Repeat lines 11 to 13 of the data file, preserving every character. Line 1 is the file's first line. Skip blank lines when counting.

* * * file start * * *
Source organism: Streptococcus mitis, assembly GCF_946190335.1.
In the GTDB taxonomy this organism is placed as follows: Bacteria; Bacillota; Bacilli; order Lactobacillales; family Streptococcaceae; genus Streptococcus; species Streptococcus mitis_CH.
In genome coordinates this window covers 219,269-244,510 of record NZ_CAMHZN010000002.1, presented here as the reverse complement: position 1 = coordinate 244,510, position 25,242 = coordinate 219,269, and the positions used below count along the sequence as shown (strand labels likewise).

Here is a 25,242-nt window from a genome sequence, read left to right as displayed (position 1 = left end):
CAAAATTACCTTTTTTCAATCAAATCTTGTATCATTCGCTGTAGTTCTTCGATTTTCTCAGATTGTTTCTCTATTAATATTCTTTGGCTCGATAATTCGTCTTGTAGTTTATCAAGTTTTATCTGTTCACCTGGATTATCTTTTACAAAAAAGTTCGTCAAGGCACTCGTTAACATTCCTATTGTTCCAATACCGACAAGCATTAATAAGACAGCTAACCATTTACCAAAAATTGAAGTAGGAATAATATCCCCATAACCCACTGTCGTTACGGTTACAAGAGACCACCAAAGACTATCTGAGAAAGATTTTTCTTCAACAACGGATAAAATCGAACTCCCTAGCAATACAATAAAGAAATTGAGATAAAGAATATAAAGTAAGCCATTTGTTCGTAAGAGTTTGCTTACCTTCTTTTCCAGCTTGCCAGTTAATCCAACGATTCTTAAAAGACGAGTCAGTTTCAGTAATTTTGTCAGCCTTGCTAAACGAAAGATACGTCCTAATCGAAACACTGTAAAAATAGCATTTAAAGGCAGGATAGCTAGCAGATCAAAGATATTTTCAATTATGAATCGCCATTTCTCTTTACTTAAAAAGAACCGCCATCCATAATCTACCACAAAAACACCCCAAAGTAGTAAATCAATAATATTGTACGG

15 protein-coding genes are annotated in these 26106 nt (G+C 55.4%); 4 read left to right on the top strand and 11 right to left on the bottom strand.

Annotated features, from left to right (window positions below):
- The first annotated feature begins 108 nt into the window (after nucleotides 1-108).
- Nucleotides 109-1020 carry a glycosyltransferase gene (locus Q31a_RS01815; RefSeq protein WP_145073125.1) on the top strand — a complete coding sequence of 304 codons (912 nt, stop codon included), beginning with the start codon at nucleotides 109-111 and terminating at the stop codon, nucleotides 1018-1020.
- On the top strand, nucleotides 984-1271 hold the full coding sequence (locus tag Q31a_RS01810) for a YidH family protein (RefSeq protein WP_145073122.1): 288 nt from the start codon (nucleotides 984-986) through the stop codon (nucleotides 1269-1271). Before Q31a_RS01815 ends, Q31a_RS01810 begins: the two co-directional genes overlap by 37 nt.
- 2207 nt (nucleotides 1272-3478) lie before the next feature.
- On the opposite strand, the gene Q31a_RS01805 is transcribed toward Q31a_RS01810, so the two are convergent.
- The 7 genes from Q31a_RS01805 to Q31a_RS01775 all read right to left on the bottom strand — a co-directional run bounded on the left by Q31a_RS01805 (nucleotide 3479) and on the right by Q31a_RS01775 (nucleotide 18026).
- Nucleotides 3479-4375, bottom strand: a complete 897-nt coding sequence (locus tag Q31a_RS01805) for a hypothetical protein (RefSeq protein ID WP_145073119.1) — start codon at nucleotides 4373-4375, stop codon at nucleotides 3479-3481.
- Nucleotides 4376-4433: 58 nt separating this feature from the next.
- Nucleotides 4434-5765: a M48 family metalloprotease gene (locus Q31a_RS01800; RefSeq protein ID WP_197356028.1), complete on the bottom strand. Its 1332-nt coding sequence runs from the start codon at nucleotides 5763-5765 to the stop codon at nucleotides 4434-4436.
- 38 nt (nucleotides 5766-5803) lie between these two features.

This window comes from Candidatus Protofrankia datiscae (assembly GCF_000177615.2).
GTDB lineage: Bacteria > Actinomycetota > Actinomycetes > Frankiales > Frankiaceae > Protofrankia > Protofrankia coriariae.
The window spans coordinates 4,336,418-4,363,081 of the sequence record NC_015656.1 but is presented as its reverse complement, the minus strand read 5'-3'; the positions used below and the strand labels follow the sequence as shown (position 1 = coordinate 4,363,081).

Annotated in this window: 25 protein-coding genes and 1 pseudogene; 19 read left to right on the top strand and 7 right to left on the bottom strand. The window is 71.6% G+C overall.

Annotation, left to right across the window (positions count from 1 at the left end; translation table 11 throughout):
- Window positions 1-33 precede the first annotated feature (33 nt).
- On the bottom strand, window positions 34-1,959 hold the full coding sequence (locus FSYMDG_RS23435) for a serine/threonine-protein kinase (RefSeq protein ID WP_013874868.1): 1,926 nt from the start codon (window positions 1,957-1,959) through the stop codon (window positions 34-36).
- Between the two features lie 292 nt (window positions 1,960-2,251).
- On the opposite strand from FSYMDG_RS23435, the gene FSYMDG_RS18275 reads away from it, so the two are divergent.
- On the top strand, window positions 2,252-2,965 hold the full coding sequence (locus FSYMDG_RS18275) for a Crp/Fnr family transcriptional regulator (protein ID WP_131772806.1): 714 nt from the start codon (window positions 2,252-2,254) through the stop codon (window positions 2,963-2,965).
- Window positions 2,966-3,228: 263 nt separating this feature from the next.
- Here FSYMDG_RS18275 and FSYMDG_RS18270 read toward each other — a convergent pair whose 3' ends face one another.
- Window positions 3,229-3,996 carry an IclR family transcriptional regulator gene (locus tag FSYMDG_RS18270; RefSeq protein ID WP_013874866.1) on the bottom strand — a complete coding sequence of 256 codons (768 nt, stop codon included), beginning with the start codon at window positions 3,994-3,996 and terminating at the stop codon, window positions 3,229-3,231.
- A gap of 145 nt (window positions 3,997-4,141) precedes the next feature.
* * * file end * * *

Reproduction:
- 2207 nt (nucleotides 1272-3478) lie before the next feature.
- On the opposite strand, the gene Q31a_RS01805 is transcribed toward Q31a_RS01810, so the two are convergent.
- The 7 genes from Q31a_RS01805 to Q31a_RS01775 all read right to left on the bottom strand — a co-directional run bounded on the left by Q31a_RS01805 (nucleotide 3479) and on the right by Q31a_RS01775 (nucleotide 18026).